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StigmaBusters Alert: October 2003


If only Halloween were limited to ghosts and goblins. Unfortunately, NAMI often receives reports of "mental patient" costumes; "haunted house" attractions with insane asylum themes; or variations that include characters wearing straitjackets.

At the local level, the most effective strategy is to complain directly to a store manager or the owner or sponsor of a Halloween attraction –especially if it involves a service club. Follow up with a letter or telephone call to the editor of the local newspaper or television news. NAMI StigmaBusters also wants to know about any national chain stores selling objectionable costumes or other merchandise-- as well as locations, names of manufacturers, etc. In the past, we have been successful in persuading some companies to discontinue or modify costumes and attractions.


In the movie "Matchstick Men," Nicholas Cage plays a master con artist who struggles with obsessive compulsive disorder (OCD). Unfortunately, Chicago Sun Times film critic Roger Ebert, whose reviews are syndicated and televised on ABC-TV on Sunday evenings, in two instances referrs to Cage's character as a "nut case" and "a whacko."

Regardless of what you think of the movie or the review, please politely—and gently—remind Ebert that terms like "nut case" and "whacko" are offensive and dangerous to public health—according to the U.S Surgeon General’s Report on Mental Health. Remind of the power that both movies and critics have immense power to shape (or warp) popular perceptions.


Roger Ebert, Film Critic
Chicago Sun-Times
401 North Wabash
Chicago, Illinois 60611
Phone: 312-321-3000
Fax: 312-321-3679

Comments also can be sent to Ebert as "The Answer Man" at


We have received some report recently about baseball or football anouncers in television broadcasts also using offensive terms such as "psycho" or "whacko." In order to follow-up on such complaints it’s important to include the television station and network, date and time, the opposing teams, and the name of the announcer—as well as what was said. Broadcast sports reach wide audience, and we will try to pursue the most egregious offenses.


It’s important to have a sense of humor, and sometimes it’s difficult to determine where humor ends and stigma begins. So, we’d like your opinion about, a commercial Web site that sells buttons and stickers, including ones under a Mental Health" subcategory listed under "Everything Funny." See Included among the slogans are "It’s such a beautiful day, I think I’ll skip my medications" and "Gone crazy,. back soon."

Does it make a difference that one of the slogans was worn by a NAMI consumer at the recent NAMI Idaho state conference? Or that the owner of is a consumer—who believes that there are other, more important issues for NAMI to pursue?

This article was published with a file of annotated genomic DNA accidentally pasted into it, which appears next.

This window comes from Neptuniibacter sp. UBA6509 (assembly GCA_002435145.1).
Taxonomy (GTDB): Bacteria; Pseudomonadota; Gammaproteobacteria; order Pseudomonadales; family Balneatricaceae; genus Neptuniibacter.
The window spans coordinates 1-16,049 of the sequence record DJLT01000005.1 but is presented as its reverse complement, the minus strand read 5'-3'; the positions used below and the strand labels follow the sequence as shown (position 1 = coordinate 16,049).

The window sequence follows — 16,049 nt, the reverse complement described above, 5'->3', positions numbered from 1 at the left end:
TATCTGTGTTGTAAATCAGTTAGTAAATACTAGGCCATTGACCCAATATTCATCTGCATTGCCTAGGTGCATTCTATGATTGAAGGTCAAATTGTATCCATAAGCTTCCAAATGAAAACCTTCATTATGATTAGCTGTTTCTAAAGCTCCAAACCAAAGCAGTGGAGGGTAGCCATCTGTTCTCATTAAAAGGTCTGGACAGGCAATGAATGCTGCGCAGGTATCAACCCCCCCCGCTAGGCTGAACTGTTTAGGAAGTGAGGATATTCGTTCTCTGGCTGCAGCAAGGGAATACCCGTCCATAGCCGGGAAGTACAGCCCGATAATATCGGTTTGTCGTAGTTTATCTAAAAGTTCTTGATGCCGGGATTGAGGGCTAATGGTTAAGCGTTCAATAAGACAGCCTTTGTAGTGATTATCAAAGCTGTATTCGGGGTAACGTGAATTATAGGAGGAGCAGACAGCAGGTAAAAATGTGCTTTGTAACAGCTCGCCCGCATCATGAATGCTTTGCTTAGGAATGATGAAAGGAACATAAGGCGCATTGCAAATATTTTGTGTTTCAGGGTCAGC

We invite your comments. Mental illness and humor. Is humor appropriate? Are there boundaries?

What about movies like "Me ,Myself and Irene?" What standards should Stigmabusters apply in selecting targets for protest? Many StigmaBusters sometimes have very different opinions.


Torn Ranch, Inc graciously responded to StigmaBuster protests by explaining that offensive language contained on packages of "Mashuga" cookies originated with another company, Mashuaga Nuts, Inc., the assets of which Torn Ranch had acquired. "We were remiss in not reading the backs of all the old packaging searching for language that could be offensive to someone," said the company president.

"Until now, there have been no complaints to make us aware of the issue. But there are, and now we are dealing with it." During 2003, only eleven cases of the cookies were shipped to Whole Foods stores in three states. Torn Ranch has promised they will not sell any more packages with the offensive language.

Torn Ranch’s good faith and responsiveness are to be commended. We encourage Stigmabusters to reciprocate with goodwill—perhaps by even ordering some of their products for holidays ahead.



Together, we can make a difference.

Stella March
StigmaBusters Coordinator

With more than 220,000 members and 1200 state and local affiliates, NAMI is the nation's largest grassroots organization dedicated to improving the lives of people with severe mental illnesses.

Funding sources for NAMI programs include hundreds of state and local governments and foundations; tens of thousands of individual donors; and a growing number of corporations. NAMI's greatest asset, however, is its volunteers, who donate an estimated $135 million worth of their time each year to education, support and advocacy. NAMI does not endorse any specific medication or treatment.

P lease forward this email if you know someone who might like to be added to our mailing list and join in speaking out against stigma. New subscribers to NAMIStigmaBusters Alerts may sign up at NAMI StigmaBuster Alerts are electronic newsletters provided free of charge as a public service. Contributions to support our work can be made on-line at or via regular mail. Please make checks payable to NAMI and send to P.O. Box 79972, Baltimore, MD 21279-0972, or donate through the Combined Federal Campaign (CFC #0538).

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